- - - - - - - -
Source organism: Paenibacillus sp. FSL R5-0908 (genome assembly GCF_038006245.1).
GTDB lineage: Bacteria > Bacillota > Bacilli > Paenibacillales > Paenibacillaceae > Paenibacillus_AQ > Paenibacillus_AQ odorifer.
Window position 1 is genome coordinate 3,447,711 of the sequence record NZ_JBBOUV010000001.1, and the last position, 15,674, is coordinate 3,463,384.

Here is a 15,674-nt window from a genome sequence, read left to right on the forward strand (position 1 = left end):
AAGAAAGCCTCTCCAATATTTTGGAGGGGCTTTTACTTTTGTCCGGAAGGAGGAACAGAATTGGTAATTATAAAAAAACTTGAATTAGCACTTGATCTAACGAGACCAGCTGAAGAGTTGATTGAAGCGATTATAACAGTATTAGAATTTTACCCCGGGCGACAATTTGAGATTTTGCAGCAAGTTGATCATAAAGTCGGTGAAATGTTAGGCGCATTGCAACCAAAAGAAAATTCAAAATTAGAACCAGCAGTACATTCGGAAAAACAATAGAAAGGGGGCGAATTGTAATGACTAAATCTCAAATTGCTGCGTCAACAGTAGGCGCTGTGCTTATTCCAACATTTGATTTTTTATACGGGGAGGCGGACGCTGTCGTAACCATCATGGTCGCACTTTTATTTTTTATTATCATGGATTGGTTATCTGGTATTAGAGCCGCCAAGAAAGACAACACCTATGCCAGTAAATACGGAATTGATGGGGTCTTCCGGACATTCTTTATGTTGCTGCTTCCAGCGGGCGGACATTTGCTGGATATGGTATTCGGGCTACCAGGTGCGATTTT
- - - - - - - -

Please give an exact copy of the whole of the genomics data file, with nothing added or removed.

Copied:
Source organism: Paenibacillus sp. FSL R5-0908 (genome assembly GCF_038006245.1).
GTDB lineage: Bacteria > Bacillota > Bacilli > Paenibacillales > Paenibacillaceae > Paenibacillus_AQ > Paenibacillus_AQ odorifer.
Window position 1 is genome coordinate 3,447,711 of the sequence record NZ_JBBOUV010000001.1, and the last position, 15,674, is coordinate 3,463,384.

Here is a 15,674-nt window from a genome sequence, read left to right on the forward strand (position 1 = left end):
AAGAAAGCCTCTCCAATATTTTGGAGGGGCTTTTACTTTTGTCCGGAAGGAGGAACAGAATTGGTAATTATAAAAAAACTTGAATTAGCACTTGATCTAACGAGACCAGCTGAAGAGTTGATTGAAGCGATTATAACAGTATTAGAATTTTACCCCGGGCGACAATTTGAGATTTTGCAGCAAGTTGATCATAAAGTCGGTGAAATGTTAGGCGCATTGCAACCAAAAGAAAATTCAAAATTAGAACCAGCAGTACATTCGGAAAAACAATAGAAAGGGGGCGAATTGTAATGACTAAATCTCAAATTGCTGCGTCAACAGTAGGCGCTGTGCTTATTCCAACATTTGATTTTTTATACGGGGAGGCGGACGCTGTCGTAACCATCATGGTCGCACTTTTATTTTTTATTATCATGGATTGGTTATCTGGTATTAGAGCCGCCAAGAAAGACAACACCTATGCCAGTAAATACGGAATTGATGGGGTCTTCCGGACATTCTTTATGTTGCTGCTTCCAGCGGGCGGACATTTGCTGGATATGGTATTCGGGCTACCAGGTGCGATTTT